Few passers-by today notice that quiet corner next to the busy Adrianou street but -unknowingly- countless people have had their drinks next to those same steps that Socrates was sitting, waiting for his turn outside the Royal Stoa.

The Flight of Icarus

Stories told in Greek Mythology are just that: stories. They’re not parables. You can read it or hear it and then you draw your own conclusions. Maybe even change your mind later.  You may conclude that the moral of a myth applies well to your own concerns but this may not be the case for someone else. The reader / listener is never presented with a ‘moral lesson’ at the end. The story ends. Period. You understand and see the myth through your own eyes.

The story of Daedalus and Icarus is still super-famous because they were the first humans that managed to fly! Not by using magic or through the grace of God. They did it through their human ingenuity.

Pre-WW2 stamp issued to fund the Greek Air Force

Icarus is considered to be even more famous than his father today, even though it was Icarus that perished. This seems a bit odd… Well, people since the ancient times, interpreted Icarus’ death as caused entirely by his own hubris.

For most people the moral of this story can be summarized in just 3 words:

Obey the rules.

That’s it. Simple. If you don’t, this will lead to your demise.

The vast majority of people from Plutarch to the latest YouTube creator believe that the story of Icarus teaches us one or all of the following:

  • Listen to your parents or you will fail
  • Respect the Gods or you will be punished
  • Restrain yourself or you will perish
  • Hear the warnings or you will die

At first glance, this meaning seems to make sense.

Some others believe that’s just the surface of the myth.

Delving deeper, I see Icarus as a symbol for people of action… Adventurers dare,  they impulsively rush into the unknown. They go further and higher where everybody else thinks is foolish to do so. That is the spirit of great explorers.

Imagine if James Cook said… “Nah… I’d rather not do this. Sailing into the unknown is not such a good idea.” It wasn’t. But he sailed anyway! Roald Amundsen could have said “On second thoughts the Antarctic is way too cold. Humans can’t live there anyway, so screw this… I’m stayin’ home” Well guess what: he didn’t.

It’s this characteristic that only a tiny percentage of the population possesses. Not to heed warnings of danger and to follow temptation, even if you know that you may perish. To chase dreams and achieve the impossible. Yes, we can learn by the mistake of Icarus and at the same time be inspired by his daring legendary flight.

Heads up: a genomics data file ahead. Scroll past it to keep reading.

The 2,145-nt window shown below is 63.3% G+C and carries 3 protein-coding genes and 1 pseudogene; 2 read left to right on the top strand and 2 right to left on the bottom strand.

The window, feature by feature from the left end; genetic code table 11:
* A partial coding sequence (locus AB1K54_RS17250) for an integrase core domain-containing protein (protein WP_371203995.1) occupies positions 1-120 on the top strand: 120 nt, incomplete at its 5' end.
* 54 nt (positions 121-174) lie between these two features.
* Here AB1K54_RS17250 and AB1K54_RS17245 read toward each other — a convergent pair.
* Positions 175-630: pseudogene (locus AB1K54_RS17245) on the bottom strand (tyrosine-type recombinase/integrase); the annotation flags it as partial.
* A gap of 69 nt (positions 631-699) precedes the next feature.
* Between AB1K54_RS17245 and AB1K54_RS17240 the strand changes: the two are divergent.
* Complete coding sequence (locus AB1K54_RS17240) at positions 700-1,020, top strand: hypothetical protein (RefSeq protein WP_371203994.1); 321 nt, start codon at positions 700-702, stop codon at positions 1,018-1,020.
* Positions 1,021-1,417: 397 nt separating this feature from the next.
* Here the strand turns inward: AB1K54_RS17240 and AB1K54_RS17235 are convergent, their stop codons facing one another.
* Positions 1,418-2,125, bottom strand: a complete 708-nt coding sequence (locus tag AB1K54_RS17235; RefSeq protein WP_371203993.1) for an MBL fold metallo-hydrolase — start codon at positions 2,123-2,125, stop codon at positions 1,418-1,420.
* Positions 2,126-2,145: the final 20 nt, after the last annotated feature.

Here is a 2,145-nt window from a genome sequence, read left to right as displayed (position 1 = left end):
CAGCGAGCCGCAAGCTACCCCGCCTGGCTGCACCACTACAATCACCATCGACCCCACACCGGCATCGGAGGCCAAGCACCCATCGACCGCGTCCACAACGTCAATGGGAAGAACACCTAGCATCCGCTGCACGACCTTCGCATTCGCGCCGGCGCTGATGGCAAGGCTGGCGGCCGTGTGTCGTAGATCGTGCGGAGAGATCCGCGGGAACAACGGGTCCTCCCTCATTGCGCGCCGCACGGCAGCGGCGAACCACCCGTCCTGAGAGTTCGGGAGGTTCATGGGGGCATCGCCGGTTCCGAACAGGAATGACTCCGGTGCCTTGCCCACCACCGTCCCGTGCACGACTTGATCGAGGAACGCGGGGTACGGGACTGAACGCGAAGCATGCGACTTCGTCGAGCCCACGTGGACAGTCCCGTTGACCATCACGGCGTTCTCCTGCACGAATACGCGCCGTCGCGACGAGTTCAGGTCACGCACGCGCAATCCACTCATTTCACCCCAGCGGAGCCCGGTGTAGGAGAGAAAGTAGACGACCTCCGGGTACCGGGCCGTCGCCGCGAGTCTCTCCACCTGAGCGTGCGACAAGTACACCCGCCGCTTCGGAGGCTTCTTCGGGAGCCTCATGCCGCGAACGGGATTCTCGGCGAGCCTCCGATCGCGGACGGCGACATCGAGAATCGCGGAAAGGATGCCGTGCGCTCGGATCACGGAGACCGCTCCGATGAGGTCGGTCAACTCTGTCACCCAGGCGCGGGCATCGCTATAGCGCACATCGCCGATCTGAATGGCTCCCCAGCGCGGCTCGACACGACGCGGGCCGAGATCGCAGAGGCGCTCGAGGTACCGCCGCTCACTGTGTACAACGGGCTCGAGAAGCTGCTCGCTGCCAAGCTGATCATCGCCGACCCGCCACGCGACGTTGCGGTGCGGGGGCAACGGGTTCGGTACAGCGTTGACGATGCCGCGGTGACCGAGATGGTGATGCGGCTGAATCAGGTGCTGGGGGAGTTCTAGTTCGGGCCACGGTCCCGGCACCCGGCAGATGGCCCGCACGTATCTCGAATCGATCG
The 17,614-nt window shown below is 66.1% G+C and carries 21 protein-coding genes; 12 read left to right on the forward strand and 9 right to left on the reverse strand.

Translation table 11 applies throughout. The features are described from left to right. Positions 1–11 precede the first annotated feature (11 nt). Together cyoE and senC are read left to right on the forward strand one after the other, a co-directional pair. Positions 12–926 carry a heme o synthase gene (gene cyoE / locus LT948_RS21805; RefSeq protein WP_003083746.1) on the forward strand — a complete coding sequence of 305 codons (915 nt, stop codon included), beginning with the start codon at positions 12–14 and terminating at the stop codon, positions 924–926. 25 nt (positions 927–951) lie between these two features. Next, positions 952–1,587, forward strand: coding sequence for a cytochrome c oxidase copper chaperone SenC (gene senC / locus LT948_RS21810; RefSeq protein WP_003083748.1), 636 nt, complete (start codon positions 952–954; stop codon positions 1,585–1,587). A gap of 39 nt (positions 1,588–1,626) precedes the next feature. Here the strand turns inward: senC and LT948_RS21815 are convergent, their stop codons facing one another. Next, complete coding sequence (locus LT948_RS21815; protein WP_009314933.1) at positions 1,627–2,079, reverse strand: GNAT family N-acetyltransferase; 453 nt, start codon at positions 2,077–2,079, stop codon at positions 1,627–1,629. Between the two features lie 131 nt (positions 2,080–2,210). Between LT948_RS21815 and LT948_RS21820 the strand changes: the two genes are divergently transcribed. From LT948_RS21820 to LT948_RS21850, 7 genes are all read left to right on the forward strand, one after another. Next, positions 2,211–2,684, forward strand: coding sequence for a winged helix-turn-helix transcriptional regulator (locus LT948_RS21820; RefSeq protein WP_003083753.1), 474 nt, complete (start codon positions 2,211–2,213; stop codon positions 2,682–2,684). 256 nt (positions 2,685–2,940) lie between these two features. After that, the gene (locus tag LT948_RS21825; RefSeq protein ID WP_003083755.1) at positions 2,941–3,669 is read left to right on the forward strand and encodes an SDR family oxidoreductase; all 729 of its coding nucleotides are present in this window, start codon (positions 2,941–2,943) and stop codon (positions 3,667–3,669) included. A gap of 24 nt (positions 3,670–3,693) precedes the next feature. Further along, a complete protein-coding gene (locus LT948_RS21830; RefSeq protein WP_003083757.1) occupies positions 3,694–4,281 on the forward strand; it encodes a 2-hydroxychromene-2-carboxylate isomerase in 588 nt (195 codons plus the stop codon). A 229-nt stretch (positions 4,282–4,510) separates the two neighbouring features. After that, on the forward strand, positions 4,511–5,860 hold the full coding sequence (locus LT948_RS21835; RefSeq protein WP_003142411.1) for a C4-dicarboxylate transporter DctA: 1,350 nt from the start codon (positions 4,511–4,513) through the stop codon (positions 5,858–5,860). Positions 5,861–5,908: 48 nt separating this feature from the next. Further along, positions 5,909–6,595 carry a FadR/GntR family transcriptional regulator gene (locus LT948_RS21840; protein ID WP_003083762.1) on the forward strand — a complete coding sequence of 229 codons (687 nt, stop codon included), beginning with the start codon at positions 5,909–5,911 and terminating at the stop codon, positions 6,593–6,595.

Athens’ Royal Gardens

Did you know that most ornamental plants of the National Gardens come from Genova, Italy?

King Ludwig I of Bavaria
King Ludwig I of Bavaria

When King Ludwig of Bavaria came to Athens to visit his son (King Otto), he was surprised by the complete lack of green areas in the little town of Athens!
Queen Amalia, consort of King Otto, worked tirelessly to lay out and complete the Royal Gardens. With the help of the great Bavarian architect Friedrich von Gartner, the gardens start to take shape. The aim was to find plants that could flourish on the ancient, relatively dry soil of Attica.

Friedrich von Gaertner
Friedrich von Gaertner

In autumn 1839, the Greek sail ship ‘Phoenix’ sailed from the port of Genova, heading straight to the port of Peiraeus. The ship carried 15,000 ornamental plants!Royal Gardens palm

Royal Gardens flowers Thousands of flowers, trees and seedlings from Genovese gardens were brought to Athens and the Bavarian gardener Schmarat, with the help of the Prussian gardener Friedrich Schmidt, gathered more local plants and flowers from the south part of Attica (Sounion). Their vision was to create the most beautiful gardens at the south of Europe.

Queen Amalia planted herself seeds of palm trees that in 1842 she brought from the United States (a genus of palms native to the southwestern US). Most of them still stand tall today!

Cicero’s end: why did he just ‘let go’?

HOW EMOTIONS CAN DECIDE THE COURSE OF HISTORICAL EVENTS

The inglorious end of Cicero had always been a stain in the pages of Roman political history. He met his end out in the Italian countryside (near modern-day Gaeta), slaughtered by Roman sword.  Marc Antony saw the return of the proscription as an opportunity to eliminate his most powerful enemy. In the end, he had Cicero’s hands cut off and nailed on the rostra (the speakers’ platform) at the Forum. A symbolic but utterly barbaric act. Such was the end of the last honest defender of the Roman Republic and her democratic principles.

Marcus Tullius Cicero
Marcus Tullius Cicero

Marcus Antonius
Marcus Antonius

Escape or surrender?

The tragic events of that winter of 43 BC have been discussed quite thoroughly over the centuries. But there’s one detail that is overlooked:

-Oddly enough, most scholars ignore the fact that Cicero had the option to escape but in the end he didn’t. He could actually have saved himself by resisting arrest. Still, it was his decision to stay, even though he was in the act of fleeing! He offered himself to be put to death. -Why?

This appears to have been a spur-of-the-moment decision… Cicero knew that Antony was coming after him and he planned his escape beforehand. So it’s easy to understand that his aim was to continue his political struggle, defending the Republic.

Arch of Septimus Severus